Golfers with knee arthritis should park the golf cart and walk the links instead, researchers say.
While using a golf cart may seem the obvious choice for golfers with knee problems, a new small study finds that walking provides much greater health benefits. Moreover, it’s not associated with increased pain, inflammation or cartilage breakdown, the researchers said.
“Individuals with knee osteoarthritis are often concerned about pain and may be more likely to use a golf cart,” said lead study author Dr. Prakash Jayabalan. He’s an assistant professor of physical medicine and rehabilitation at Northwestern University Feinberg School of Medicine in Chicago.
However, “this study has shown that golfers with knee osteoarthritis do not need to be concerned about worsening their disease through walking the course. In fact, walking provides the best health benefit,” Jayabalan said in a university news release.
More than 17 million Americans older than 50 golf regularly. Knee osteoarthritis is a leading cause of disability in this age group. The condition causes swelling, pain and difficulty moving the joint.
The study included 10 older golfers with knee osteoarthritis and five without the disease, which is usually caused by wear and tear of the joint.
On one day, the study participants played one round of golf (18 holes) walking the course. On another day, they used a golf cart to play 18 holes. On each occasion, the researchers monitored the participants’ heart rates to determine their level of exercise intensity, and took blood samples to measure markers of knee inflammation and cartilage stress.
On both occasions, the golfers had an increase in these markers, but there was no difference between use of the golf cart and walking, the findings showed.
When walking the course, the heart rates of the golfers with knee problems were in the moderate-intensity zone for more than 60 percent of the time, compared with 30 percent when using a cart.
But even using the cart, golfers met daily exercise recommendations, according to the study authors.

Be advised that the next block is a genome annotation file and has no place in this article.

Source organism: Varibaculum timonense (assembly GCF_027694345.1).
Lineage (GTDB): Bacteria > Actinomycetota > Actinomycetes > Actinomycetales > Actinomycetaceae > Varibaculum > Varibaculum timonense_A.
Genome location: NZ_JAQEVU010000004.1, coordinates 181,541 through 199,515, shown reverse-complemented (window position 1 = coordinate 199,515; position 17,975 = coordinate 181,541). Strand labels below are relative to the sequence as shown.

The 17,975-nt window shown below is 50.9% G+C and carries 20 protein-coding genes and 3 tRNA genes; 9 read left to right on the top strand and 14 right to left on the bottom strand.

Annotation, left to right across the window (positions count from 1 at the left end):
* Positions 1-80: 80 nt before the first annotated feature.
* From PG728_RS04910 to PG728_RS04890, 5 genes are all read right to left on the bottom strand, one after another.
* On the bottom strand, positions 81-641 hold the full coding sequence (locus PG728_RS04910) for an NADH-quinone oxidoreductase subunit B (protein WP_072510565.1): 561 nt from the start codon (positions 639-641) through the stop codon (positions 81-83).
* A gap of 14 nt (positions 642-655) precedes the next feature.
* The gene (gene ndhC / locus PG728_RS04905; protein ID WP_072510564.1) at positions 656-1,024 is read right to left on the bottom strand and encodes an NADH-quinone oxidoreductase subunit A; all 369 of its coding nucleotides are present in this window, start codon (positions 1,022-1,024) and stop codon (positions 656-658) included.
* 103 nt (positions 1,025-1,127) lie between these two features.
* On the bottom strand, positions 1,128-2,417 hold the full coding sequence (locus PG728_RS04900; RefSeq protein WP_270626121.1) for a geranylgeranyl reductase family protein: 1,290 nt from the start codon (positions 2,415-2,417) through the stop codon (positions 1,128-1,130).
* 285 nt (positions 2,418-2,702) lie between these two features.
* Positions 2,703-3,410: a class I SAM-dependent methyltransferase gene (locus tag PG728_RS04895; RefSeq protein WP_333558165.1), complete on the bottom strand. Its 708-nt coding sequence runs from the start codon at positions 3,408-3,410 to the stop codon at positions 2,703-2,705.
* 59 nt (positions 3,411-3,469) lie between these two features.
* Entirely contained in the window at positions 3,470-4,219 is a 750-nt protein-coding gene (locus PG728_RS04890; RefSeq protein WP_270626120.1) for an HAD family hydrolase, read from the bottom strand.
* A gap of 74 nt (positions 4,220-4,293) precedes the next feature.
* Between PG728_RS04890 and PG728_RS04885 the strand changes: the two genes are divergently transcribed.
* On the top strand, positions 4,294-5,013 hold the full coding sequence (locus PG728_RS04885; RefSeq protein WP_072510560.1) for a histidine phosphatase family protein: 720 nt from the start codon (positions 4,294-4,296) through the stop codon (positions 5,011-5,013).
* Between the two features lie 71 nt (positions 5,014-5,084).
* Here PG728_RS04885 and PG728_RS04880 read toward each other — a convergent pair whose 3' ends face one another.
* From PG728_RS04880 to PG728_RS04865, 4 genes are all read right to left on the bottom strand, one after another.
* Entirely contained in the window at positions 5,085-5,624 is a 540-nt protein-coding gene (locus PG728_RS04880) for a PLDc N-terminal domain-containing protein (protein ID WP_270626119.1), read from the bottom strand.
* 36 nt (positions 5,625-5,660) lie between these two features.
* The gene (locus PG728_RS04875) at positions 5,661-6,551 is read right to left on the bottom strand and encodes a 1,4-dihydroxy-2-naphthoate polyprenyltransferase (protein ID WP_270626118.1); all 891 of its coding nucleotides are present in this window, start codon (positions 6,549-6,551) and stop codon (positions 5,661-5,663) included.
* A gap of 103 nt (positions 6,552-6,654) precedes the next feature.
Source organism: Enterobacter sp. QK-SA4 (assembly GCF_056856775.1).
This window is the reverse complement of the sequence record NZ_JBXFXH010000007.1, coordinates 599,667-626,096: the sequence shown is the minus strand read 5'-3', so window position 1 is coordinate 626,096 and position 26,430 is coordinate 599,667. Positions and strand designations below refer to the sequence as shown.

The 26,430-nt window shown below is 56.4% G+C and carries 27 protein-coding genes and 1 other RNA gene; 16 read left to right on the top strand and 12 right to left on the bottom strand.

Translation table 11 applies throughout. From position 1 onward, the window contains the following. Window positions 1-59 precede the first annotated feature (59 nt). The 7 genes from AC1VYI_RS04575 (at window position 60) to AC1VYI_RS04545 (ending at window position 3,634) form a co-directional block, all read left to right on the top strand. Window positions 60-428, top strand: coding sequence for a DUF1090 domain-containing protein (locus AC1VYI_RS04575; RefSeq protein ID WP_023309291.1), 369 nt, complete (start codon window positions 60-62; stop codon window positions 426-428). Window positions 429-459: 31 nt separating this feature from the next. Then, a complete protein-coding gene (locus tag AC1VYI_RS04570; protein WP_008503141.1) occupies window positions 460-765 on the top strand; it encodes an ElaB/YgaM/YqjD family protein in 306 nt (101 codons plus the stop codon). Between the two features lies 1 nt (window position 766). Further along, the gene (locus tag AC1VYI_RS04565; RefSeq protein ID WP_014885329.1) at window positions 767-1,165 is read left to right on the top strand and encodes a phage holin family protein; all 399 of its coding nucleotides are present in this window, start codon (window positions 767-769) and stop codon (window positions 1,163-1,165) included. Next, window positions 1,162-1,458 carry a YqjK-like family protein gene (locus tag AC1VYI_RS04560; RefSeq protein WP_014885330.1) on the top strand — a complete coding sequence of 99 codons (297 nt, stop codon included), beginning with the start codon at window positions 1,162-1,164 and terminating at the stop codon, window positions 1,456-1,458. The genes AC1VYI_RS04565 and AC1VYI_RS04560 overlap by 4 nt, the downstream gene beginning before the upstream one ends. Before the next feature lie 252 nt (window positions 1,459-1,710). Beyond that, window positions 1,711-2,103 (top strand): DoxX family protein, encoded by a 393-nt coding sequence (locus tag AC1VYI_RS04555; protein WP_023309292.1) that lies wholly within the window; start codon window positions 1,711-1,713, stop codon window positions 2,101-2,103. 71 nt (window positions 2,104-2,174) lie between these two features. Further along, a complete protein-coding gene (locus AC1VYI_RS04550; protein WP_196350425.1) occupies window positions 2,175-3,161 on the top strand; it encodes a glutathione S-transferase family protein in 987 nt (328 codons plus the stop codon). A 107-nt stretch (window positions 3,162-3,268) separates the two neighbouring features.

“Bottom line: walking the course is significantly better than using a golf cart, but using a golf cart is still better than not exercising at all,” Jayabalan concluded.
The study was presented recently at the Osteoarthritis Research Society International annual meeting in Liverpool, England. Research presented at meetings is usually considered preliminary until published in a peer-reviewed medical journal.
The Arthritis Foundation has more about osteoarthritis.
SOURCE: Northwestern University, news release, April 28, 2018
Professional athletes’ speedy recoveries from injuries have nothing to do with superhuman abilities. Instead, it’s all about proper preparation and planning.
It’s no surprise that professional athletes tend to be in much better shape than those of us who don’t play sports for a living — but what might seem more puzzling is that they also seem to recover more rapidly from injuries. Think of D’Angelo Russell, the Brooklyn Nets’ star point guard. After suffering a knee injury in November, he underwent arthroscopic knee surgery and fully recovered in just over two months, returning to the court by the middle of January.
Such a speedy recovery isn’t evidence of superior physical fitness, however, so much as a clear strategy in the wake of an injury. Professional athletes have access to some of the best orthopedic specialist available — and these doctors, trainers, and therapists help them follow strict guidelines throughout the process of rehabilitation, ensuring that they can return to action as soon as possible.
While you might not have a dedicated team of doctors at your disposal, there are many steps you can take to enjoy a similarly quick recovery. ACL tears — a rupture of the anterior cruciate ligament, one of several ligaments that stabilize the knee — are a common injury affecting star basketball players and casual gym-goers alike. Here’s what you can learn from the professional athletes’ approach to ACL rehabilitation.
1. KEEP YOUR BODY HEALTHY
In order to help your body best respond to arthroscopic surgery, you need to stay healthy and hydrated. For at least a week before your surgery, be sure to drink plenty of water and eat a nutritious, wholesome diet rich in antioxidants, both of which can boost your body’s ability to heal.
2. STRETCH AND EXERCISE BEFORE SURGERY
Staying healthy requires more than just eating right, of course. Your preparation for surgery should include regular stretches and massages, which can strength the tissues surrounding the ACL and increase their flexibility. These measures ensure that the knee joint remains relaxed and enjoys proper circulation, both of which foster optimal surgical conditions.
3. DON’T BE AFRAID TO ASK QUESTIONS
Nobody expects an injury, so when these unfortunate events happen, you might not know what to expect. Athletes have a whole team on hand — ranging from surgeons to physical therapists — to guide them through the process, and while you might not have the same resources readily available, you should do your best to stay informed. Your doctor and surgeon are there to help you, so be sure to voice your concerns and ask any questions you may have.
4. FORMULATE AND WRITE DOWN THE RULES
When it comes to recovery, you can’t break the rules. A rehabilitation plan isn’t something you can come up with on the fly, so be sure to consult with your doctor, therapist, and surgeon to formulate a concrete plan centered around defined protocols and regular benchmarks to help you stay motivated and focused.
5. STAY STOCKED UP ON SUPPLIES